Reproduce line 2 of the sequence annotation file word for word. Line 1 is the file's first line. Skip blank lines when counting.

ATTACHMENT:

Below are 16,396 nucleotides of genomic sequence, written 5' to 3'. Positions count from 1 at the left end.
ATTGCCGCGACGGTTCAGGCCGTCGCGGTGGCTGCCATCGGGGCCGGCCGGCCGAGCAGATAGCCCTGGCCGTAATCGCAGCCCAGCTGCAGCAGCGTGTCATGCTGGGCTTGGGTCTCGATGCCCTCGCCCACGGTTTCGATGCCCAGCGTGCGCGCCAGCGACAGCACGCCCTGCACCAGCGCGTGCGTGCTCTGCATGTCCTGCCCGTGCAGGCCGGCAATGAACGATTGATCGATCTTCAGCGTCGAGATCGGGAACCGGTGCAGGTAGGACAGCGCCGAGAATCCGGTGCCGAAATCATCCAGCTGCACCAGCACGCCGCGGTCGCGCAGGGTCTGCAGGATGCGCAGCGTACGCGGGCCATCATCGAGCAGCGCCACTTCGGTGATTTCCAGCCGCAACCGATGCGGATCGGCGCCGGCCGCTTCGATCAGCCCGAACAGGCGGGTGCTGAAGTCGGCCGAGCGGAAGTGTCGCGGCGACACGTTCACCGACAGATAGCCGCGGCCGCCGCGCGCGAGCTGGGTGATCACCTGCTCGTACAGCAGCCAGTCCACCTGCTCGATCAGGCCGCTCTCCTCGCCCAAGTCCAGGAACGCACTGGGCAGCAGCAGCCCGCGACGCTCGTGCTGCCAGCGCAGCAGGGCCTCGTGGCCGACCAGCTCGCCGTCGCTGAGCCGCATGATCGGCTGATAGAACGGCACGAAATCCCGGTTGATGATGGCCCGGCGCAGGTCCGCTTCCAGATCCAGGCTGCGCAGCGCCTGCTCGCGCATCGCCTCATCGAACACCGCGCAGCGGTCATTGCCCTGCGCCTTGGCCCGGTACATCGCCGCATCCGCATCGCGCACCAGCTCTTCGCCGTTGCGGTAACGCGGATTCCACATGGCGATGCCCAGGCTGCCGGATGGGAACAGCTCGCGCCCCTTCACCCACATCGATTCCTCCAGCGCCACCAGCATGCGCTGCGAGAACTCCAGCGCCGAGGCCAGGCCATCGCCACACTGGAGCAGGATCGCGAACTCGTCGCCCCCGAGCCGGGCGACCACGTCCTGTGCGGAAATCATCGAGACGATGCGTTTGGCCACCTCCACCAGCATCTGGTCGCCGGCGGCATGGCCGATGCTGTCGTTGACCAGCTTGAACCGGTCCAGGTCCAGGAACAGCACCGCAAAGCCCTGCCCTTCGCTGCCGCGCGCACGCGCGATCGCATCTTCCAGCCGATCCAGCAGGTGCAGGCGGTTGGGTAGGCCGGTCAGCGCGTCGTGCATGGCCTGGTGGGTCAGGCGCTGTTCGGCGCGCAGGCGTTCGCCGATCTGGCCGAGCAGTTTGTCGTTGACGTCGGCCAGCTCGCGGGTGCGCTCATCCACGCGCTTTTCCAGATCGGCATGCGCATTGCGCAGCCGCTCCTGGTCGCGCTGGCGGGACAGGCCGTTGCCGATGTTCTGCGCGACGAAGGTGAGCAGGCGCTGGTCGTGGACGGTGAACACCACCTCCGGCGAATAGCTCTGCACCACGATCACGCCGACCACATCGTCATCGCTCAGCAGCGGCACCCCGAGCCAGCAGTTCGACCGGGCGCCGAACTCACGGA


ATTGCCGCGACGGTTCAGGCCGTCGCGGTGGCTGCCATCGGGGCCGGCCGGCCGAGCAGATAGCCCTGGCCGTAATCGCAGCCCAGCTGCAGCAGCGTGTCATGCTGGGCTTGGGTCTCGATGCCCTCGCCCACGGTTTCGATGCCCAGCGTGCGCGCCAGCGACAGCACGCCCTGCACCAGCGCGTGCGTGCTCTGCATGTCCTGCCCGTGCAGGCCGGCAATGAACGATTGATCGATCTTCAGCGTCGAGATCGGGAACCGGTGCAGGTAGGACAGCGCCGAGAATCCGGTGCCGAAATCATCCAGCTGCACCAGCACGCCGCGGTCGCGCAGGGTCTGCAGGATGCGCAGCGTACGCGGGCCATCATCGAGCAGCGCCACTTCGGTGATTTCCAGCCGCAACCGATGCGGATCGGCGCCGGCCGCTTCGATCAGCCCGAACAGGCGGGTGCTGAAGTCGGCCGAGCGGAAGTGTCGCGGCGACACGTTCACCGACAGATAGCCGCGGCCGCCGCGCGCGAGCTGGGTGATCACCTGCTCGTACAGCAGCCAGTCCACCTGCTCGATCAGGCCGCTCTCCTCGCCCAAGTCCAGGAACGCACTGGGCAGCAGCAGCCCGCGACGCTCGTGCTGCCAGCGCAGCAGGGCCTCGTGGCCGACCAGCTCGCCGTCGCTGAGCCGCATGATCGGCTGATAGAACGGCACGAAATCCCGGTTGATGATGGCCCGGCGCAGGTCCGCTTCCAGATCCAGGCTGCGCAGCGCCTGCTCGCGCATCGCCTCATCGAACACCGCGCAGCGGTCATTGCCCTGCGCCTTGGCCCGGTACATCGCCGCATCCGCATCGCGCACCAGCTCTTCGCCGTTGCGGTAACGCGGATTCCACATGGCGATGCCCAGGCTGCCGGATGGGAACAGCTCGCGCCCCTTCACCCACATCGATTCCTCCAGCGCCACCAGCATGCGCTGCGAGAACTCCAGCGCCGAGGCCAGGCCATCGCCACACTGGAGCAGGATCGCGAACTCGTCGCCCCCGAGCCGGGCGACCACGTCCTGTGCGGAAATCATCGAGACGATGCGTTTGGCCACCTCCACCAGCATCTGGTCGCCGGCGGCATGGCCGATGCTGTCGTTGACCAGCTTGAACCGGTCCAGGTCCAGGAACAGCACCGCAAAGCCCTGCCCTTCGCTGCCGCGCGCACGCGCGATCGCATCTTCCAGCCGATCCAGCAGGTGCAGGCGGTTGGGTAGGCCGGTCAGCGCGTCGTGCATGGCCTGGTGGGTCAGGCGCTGTTCGGCGCGCAGGCGTTCGCCGATCTGGCCGAGCAGTTTGTCGTTGACGTCGGCCAGCTCGCGGGTGCGCTCATCCACGCGCTTTTCCAGATCGGCATGCGCATTGCGCAGCCGCTCCTGGTCGCGCTGGCGGGACAGGCCGTTGCCGATGTTCTGCGCGACGAAGGTGAGCAGGCGCTGGTCGTGGACGGTGAACACCACCTCCGGCGAATAGCTCTGCACCACGATCACGCCGACCACATCGTCATCGCTCAGCAGCGGCACCCCGAGCCAGCAGTTCGACCGGGCGCCGAACTCACGGA